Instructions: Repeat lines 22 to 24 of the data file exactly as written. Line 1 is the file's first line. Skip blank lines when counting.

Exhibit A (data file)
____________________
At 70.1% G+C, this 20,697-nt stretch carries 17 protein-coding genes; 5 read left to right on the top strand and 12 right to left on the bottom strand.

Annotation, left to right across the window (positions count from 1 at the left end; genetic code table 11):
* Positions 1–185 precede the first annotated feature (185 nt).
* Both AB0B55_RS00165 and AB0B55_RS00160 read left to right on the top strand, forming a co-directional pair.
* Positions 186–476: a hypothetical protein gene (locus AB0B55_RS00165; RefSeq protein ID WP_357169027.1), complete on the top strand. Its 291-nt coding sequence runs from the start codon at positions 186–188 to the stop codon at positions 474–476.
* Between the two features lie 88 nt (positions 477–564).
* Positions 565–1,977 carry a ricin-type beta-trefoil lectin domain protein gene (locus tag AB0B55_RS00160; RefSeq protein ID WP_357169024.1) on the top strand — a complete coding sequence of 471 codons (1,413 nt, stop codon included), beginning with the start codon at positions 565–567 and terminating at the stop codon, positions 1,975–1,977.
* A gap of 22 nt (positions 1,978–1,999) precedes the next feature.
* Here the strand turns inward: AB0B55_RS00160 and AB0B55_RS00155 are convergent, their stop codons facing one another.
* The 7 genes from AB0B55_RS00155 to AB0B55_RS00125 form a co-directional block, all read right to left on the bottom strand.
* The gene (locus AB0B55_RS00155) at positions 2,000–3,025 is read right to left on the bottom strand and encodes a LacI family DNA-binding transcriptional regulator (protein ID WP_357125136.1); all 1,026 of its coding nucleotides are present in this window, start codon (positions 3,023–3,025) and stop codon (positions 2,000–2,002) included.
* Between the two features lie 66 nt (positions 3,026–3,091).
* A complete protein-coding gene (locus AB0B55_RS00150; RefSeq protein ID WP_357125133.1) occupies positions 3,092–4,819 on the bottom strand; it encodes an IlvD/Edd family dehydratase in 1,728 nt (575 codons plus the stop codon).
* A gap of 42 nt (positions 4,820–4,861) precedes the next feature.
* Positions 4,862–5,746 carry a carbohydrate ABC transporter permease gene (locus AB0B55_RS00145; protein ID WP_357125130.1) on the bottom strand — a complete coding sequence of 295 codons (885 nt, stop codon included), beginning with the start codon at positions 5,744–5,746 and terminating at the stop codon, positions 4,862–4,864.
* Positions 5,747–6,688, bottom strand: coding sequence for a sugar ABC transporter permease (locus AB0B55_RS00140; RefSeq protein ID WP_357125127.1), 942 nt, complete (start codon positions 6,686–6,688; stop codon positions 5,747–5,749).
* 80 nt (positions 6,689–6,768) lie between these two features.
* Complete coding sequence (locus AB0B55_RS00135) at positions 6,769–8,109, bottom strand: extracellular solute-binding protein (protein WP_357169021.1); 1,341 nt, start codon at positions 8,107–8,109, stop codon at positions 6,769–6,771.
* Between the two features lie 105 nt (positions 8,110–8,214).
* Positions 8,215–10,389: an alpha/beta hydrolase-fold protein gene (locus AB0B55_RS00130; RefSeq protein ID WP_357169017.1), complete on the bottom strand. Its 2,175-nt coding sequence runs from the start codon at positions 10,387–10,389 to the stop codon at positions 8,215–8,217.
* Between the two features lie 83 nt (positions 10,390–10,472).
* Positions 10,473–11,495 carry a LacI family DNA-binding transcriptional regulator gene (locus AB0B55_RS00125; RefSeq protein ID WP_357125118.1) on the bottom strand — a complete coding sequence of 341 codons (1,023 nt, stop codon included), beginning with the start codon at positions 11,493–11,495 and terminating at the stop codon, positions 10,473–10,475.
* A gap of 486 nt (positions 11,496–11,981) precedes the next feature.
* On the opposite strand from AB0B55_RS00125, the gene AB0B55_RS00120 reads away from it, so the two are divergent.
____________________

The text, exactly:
* Positions 10,473–11,495 carry a LacI family DNA-binding transcriptional regulator gene (locus AB0B55_RS00125; RefSeq protein ID WP_357125118.1) on the bottom strand — a complete coding sequence of 341 codons (1,023 nt, stop codon included), beginning with the start codon at positions 11,493–11,495 and terminating at the stop codon, positions 10,473–10,475.
* A gap of 486 nt (positions 11,496–11,981) precedes the next feature.
* On the opposite strand from AB0B55_RS00125, the gene AB0B55_RS00120 reads away from it, so the two are divergent.